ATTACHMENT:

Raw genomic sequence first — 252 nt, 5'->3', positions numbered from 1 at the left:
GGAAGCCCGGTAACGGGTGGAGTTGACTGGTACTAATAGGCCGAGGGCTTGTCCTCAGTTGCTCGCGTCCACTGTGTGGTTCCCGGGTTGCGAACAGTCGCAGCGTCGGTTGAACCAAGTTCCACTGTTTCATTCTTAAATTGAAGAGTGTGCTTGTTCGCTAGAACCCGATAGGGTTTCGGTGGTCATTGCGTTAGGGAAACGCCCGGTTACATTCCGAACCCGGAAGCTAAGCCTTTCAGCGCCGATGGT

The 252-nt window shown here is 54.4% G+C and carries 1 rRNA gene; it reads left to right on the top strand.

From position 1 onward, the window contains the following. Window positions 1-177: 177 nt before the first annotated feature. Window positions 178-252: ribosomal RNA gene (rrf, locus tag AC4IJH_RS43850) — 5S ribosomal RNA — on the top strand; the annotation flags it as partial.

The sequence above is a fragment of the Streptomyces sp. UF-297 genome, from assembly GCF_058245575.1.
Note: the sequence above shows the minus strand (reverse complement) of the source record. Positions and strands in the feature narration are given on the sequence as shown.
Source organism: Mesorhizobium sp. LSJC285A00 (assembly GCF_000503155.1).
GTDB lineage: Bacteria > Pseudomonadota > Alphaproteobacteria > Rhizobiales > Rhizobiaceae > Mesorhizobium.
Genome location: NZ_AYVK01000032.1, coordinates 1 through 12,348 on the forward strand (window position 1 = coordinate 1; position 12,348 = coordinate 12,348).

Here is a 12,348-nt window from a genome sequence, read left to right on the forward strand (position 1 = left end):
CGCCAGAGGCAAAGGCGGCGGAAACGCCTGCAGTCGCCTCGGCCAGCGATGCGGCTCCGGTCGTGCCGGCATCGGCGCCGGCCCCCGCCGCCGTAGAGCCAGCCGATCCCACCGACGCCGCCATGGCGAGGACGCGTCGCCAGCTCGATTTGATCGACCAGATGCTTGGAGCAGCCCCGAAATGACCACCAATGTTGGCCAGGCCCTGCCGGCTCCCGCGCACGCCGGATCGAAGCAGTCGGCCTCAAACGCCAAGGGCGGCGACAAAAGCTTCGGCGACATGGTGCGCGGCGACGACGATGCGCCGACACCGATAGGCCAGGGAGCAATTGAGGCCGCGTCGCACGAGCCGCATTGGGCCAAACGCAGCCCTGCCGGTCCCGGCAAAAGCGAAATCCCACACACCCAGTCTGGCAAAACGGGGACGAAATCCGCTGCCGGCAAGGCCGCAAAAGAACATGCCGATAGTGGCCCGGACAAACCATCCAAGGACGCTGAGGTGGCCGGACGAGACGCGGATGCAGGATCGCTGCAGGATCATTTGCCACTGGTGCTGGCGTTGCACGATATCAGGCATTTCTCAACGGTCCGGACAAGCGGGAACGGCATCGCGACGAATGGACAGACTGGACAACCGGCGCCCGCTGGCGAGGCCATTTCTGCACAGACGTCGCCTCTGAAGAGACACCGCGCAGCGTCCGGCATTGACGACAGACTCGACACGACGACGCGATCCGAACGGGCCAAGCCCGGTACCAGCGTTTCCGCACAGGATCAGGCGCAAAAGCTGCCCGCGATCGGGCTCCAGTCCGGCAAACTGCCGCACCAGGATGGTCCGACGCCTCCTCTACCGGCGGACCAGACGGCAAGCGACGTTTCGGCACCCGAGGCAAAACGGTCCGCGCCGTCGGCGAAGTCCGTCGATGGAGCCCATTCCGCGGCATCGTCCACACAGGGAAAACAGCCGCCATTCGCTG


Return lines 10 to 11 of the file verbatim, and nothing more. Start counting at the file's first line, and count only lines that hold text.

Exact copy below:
Here is a 12,348-nt window from a genome sequence, read left to right on the forward strand (position 1 = left end):
CGCCAGAGGCAAAGGCGGCGGAAACGCCTGCAGTCGCCTCGGCCAGCGATGCGGCTCCGGTCGTGCCGGCATCGGCGCCGGCCCCCGCCGCCGTAGAGCCAGCCGATCCCACCGACGCCGCCATGGCGAGGACGCGTCGCCAGCTCGATTTGATCGACCAGATGCTTGGAGCAGCCCCGAAATGACCACCAATGTTGGCCAGGCCCTGCCGGCTCCCGCGCACGCCGGATCGAAGCAGTCGGCCTCAAACGCCAAGGGCGGCGACAAAAGCTTCGGCGACATGGTGCGCGGCGACGACGATGCGCCGACACCGATAGGCCAGGGAGCAATTGAGGCCGCGTCGCACGAGCCGCATTGGGCCAAACGCAGCCCTGCCGGTCCCGGCAAAAGCGAAATCCCACACACCCAGTCTGGCAAAACGGGGACGAAATCCGCTGCCGGCAAGGCCGCAAAAGAACATGCCGATAGTGGCCCGGACAAACCATCCAAGGACGCTGAGGTGGCCGGACGAGACGCGGATGCAGGATCGCTGCAGGATCATTTGCCACTGGTGCTGGCGTTGCACGATATCAGGCATTTCTCAACGGTCCGGACAAGCGGGAACGGCATCGCGACGAATGGACAGACTGGACAACCGGCGCCCGCTGGCGAGGCCATTTCTGCACAGACGTCGCCTCTGAAGAGACACCGCGCAGCGTCCGGCATTGACGACAGACTCGACACGACGACGCGATCCGAACGGGCCAAGCCCGGTACCAGCGTTTCCGCACAGGATCAGGCGCAAAAGCTGCCCGCGATCGGGCTCCAGTCCGGCAAACTGCCGCACCAGGATGGTCCGACGCCTCCTCTACCGGCGGACCAGACGGCAAGCGACGTTTCGGCACCCGAGGCAAAACGGTCCGCGCCGTCGGCGAAGTCCGTCGATGGAGCCCATTCCGCGGCATCGTCCACACAGGGAAAACAGCCGCCATTCGCTG